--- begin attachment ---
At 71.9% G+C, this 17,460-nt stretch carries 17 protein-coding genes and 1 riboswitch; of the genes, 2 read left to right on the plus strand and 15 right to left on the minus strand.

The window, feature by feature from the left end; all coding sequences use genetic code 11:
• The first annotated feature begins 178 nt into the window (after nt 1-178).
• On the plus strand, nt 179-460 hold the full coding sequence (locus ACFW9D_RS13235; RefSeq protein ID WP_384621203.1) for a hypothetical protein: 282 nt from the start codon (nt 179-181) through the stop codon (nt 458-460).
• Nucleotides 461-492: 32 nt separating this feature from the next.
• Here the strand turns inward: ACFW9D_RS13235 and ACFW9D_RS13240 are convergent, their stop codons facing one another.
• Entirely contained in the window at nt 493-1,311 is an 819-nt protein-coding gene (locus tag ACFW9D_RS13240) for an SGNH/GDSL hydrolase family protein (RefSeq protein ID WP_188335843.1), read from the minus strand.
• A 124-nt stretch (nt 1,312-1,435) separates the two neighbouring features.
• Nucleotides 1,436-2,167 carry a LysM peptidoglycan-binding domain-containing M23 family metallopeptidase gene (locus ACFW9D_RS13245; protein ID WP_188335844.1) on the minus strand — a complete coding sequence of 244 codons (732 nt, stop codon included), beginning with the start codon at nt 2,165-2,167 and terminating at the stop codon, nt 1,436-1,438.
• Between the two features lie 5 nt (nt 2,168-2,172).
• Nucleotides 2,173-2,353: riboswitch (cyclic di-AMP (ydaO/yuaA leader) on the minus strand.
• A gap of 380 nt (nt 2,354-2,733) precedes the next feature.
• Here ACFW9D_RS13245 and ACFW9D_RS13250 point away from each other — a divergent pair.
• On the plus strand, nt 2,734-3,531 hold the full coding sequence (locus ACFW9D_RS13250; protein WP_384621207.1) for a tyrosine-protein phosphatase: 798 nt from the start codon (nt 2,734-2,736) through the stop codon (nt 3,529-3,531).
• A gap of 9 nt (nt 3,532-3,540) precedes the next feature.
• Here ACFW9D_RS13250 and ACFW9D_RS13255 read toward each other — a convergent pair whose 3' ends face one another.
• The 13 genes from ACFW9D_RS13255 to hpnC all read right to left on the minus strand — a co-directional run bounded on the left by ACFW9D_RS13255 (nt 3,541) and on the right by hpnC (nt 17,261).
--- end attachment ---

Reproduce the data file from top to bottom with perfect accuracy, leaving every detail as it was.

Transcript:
At 71.9% G+C, this 17,460-nt stretch carries 17 protein-coding genes and 1 riboswitch; of the genes, 2 read left to right on the plus strand and 15 right to left on the minus strand.

The window, feature by feature from the left end; all coding sequences use genetic code 11:
• The first annotated feature begins 178 nt into the window (after nt 1-178).
• On the plus strand, nt 179-460 hold the full coding sequence (locus ACFW9D_RS13235; RefSeq protein ID WP_384621203.1) for a hypothetical protein: 282 nt from the start codon (nt 179-181) through the stop codon (nt 458-460).
• Nucleotides 461-492: 32 nt separating this feature from the next.
• Here the strand turns inward: ACFW9D_RS13235 and ACFW9D_RS13240 are convergent, their stop codons facing one another.
• Entirely contained in the window at nt 493-1,311 is an 819-nt protein-coding gene (locus tag ACFW9D_RS13240) for an SGNH/GDSL hydrolase family protein (RefSeq protein ID WP_188335843.1), read from the minus strand.
• A 124-nt stretch (nt 1,312-1,435) separates the two neighbouring features.
• Nucleotides 1,436-2,167 carry a LysM peptidoglycan-binding domain-containing M23 family metallopeptidase gene (locus ACFW9D_RS13245; protein ID WP_188335844.1) on the minus strand — a complete coding sequence of 244 codons (732 nt, stop codon included), beginning with the start codon at nt 2,165-2,167 and terminating at the stop codon, nt 1,436-1,438.
• Between the two features lie 5 nt (nt 2,168-2,172).
• Nucleotides 2,173-2,353: riboswitch (cyclic di-AMP (ydaO/yuaA leader) on the minus strand.
• A gap of 380 nt (nt 2,354-2,733) precedes the next feature.
• Here ACFW9D_RS13245 and ACFW9D_RS13250 point away from each other — a divergent pair.
• On the plus strand, nt 2,734-3,531 hold the full coding sequence (locus ACFW9D_RS13250; protein WP_384621207.1) for a tyrosine-protein phosphatase: 798 nt from the start codon (nt 2,734-2,736) through the stop codon (nt 3,529-3,531).
• A gap of 9 nt (nt 3,532-3,540) precedes the next feature.
• Here ACFW9D_RS13250 and ACFW9D_RS13255 read toward each other — a convergent pair whose 3' ends face one another.
• The 13 genes from ACFW9D_RS13255 to hpnC all read right to left on the minus strand — a co-directional run bounded on the left by ACFW9D_RS13255 (nt 3,541) and on the right by hpnC (nt 17,261).